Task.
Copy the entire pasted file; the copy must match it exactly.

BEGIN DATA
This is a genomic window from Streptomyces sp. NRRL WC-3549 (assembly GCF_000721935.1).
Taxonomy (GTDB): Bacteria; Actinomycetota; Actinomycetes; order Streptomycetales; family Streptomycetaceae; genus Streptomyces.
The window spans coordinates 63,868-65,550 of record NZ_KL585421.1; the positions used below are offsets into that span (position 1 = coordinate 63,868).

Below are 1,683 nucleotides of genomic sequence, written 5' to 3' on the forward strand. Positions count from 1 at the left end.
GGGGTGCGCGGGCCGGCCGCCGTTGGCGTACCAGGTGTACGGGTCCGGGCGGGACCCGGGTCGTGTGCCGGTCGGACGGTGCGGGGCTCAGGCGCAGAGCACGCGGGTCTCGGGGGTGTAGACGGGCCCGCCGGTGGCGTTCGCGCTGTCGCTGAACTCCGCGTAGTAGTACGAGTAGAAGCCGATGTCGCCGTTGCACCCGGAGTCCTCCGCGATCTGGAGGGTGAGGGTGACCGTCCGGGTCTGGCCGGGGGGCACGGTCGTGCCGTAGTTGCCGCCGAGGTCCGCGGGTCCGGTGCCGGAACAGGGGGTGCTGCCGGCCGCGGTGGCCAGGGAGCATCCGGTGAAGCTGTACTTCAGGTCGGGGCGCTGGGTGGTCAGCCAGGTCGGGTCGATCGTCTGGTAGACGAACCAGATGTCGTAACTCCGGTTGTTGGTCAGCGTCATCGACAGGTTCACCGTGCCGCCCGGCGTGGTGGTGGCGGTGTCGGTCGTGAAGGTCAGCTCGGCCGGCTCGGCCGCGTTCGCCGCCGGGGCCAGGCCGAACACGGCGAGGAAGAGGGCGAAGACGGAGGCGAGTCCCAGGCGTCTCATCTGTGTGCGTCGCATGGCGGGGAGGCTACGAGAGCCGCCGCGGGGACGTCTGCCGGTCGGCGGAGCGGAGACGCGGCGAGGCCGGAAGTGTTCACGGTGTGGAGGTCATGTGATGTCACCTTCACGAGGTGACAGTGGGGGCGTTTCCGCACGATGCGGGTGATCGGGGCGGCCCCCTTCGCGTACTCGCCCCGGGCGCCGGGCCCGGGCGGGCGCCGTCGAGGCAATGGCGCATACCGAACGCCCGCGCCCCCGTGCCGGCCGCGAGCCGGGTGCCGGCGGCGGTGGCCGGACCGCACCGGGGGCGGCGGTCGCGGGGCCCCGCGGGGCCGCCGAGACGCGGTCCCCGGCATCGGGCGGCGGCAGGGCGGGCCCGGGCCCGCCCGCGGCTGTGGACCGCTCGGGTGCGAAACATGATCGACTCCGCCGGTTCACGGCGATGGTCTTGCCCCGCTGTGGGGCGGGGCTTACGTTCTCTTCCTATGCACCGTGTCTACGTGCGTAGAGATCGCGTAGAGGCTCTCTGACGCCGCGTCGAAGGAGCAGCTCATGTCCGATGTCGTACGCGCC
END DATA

This is a genomic window from Streptomyces sp. NRRL WC-3549 (assembly GCF_000721935.1).
Taxonomy (GTDB): Bacteria; Actinomycetota; Actinomycetes; order Streptomycetales; family Streptomycetaceae; genus Streptomyces.
The window spans coordinates 63,868-65,550 of record NZ_KL585421.1; the positions used below are offsets into that span (position 1 = coordinate 63,868).

Below are 1,683 nucleotides of genomic sequence, written 5' to 3' on the forward strand. Positions count from 1 at the left end.
GGGGTGCGCGGGCCGGCCGCCGTTGGCGTACCAGGTGTACGGGTCCGGGCGGGACCCGGGTCGTGTGCCGGTCGGACGGTGCGGGGCTCAGGCGCAGAGCACGCGGGTCTCGGGGGTGTAGACGGGCCCGCCGGTGGCGTTCGCGCTGTCGCTGAACTCCGCGTAGTAGTACGAGTAGAAGCCGATGTCGCCGTTGCACCCGGAGTCCTCCGCGATCTGGAGGGTGAGGGTGACCGTCCGGGTCTGGCCGGGGGGCACGGTCGTGCCGTAGTTGCCGCCGAGGTCCGCGGGTCCGGTGCCGGAACAGGGGGTGCTGCCGGCCGCGGTGGCCAGGGAGCATCCGGTGAAGCTGTACTTCAGGTCGGGGCGCTGGGTGGTCAGCCAGGTCGGGTCGATCGTCTGGTAGACGAACCAGATGTCGTAACTCCGGTTGTTGGTCAGCGTCATCGACAGGTTCACCGTGCCGCCCGGCGTGGTGGTGGCGGTGTCGGTCGTGAAGGTCAGCTCGGCCGGCTCGGCCGCGTTCGCCGCCGGGGCCAGGCCGAACACGGCGAGGAAGAGGGCGAAGACGGAGGCGAGTCCCAGGCGTCTCATCTGTGTGCGTCGCATGGCGGGGAGGCTACGAGAGCCGCCGCGGGGACGTCTGCCGGTCGGCGGAGCGGAGACGCGGCGAGGCCGGAAGTGTTCACGGTGTGGAGGTCATGTGATGTCACCTTCACGAGGTGACAGTGGGGGCGTTTCCGCACGATGCGGGTGATCGGGGCGGCCCCCTTCGCGTACTCGCCCCGGGCGCCGGGCCCGGGCGGGCGCCGTCGAGGCAATGGCGCATACCGAACGCCCGCGCCCCCGTGCCGGCCGCGAGCCGGGTGCCGGCGGCGGTGGCCGGACCGCACCGGGGGCGGCGGTCGCGGGGCCCCGCGGGGCCGCCGAGACGCGGTCCCCGGCATCGGGCGGCGGCAGGGCGGGCCCGGGCCCGCCCGCGGCTGTGGACCGCTCGGGTGCGAAACATGATCGACTCCGCCGGTTCACGGCGATGGTCTTGCCCCGCTGTGGGGCGGGGCTTACGTTCTCTTCCTATGCACCGTGTCTACGTGCGTAGAGATCGCGTAGAGGCTCTCTGACGCCGCGTCGAAGGAGCAGCTCATGTCCGATGTCGTACGCGCC